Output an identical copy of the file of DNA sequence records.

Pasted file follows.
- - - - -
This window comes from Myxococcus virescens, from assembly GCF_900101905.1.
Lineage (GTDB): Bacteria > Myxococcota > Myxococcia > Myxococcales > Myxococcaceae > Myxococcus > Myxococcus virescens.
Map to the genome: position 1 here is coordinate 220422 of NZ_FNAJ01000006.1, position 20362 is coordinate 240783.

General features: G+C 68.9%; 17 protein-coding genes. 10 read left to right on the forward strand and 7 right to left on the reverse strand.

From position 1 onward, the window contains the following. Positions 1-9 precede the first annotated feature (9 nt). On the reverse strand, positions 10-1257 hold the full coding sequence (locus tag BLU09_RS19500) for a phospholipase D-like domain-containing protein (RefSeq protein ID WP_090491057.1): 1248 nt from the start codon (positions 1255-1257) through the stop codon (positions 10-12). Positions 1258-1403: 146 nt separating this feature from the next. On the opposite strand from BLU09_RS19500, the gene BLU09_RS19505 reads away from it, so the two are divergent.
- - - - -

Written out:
This window comes from Myxococcus virescens, from assembly GCF_900101905.1.
Lineage (GTDB): Bacteria > Myxococcota > Myxococcia > Myxococcales > Myxococcaceae > Myxococcus > Myxococcus virescens.
Map to the genome: position 1 here is coordinate 220422 of NZ_FNAJ01000006.1, position 20362 is coordinate 240783.

General features: G+C 68.9%; 17 protein-coding genes. 10 read left to right on the forward strand and 7 right to left on the reverse strand.

From position 1 onward, the window contains the following. Positions 1-9 precede the first annotated feature (9 nt). On the reverse strand, positions 10-1257 hold the full coding sequence (locus tag BLU09_RS19500) for a phospholipase D-like domain-containing protein (RefSeq protein ID WP_090491057.1): 1248 nt from the start codon (positions 1255-1257) through the stop codon (positions 10-12). Positions 1258-1403: 146 nt separating this feature from the next. On the opposite strand from BLU09_RS19500, the gene BLU09_RS19505 reads away from it, so the two are divergent.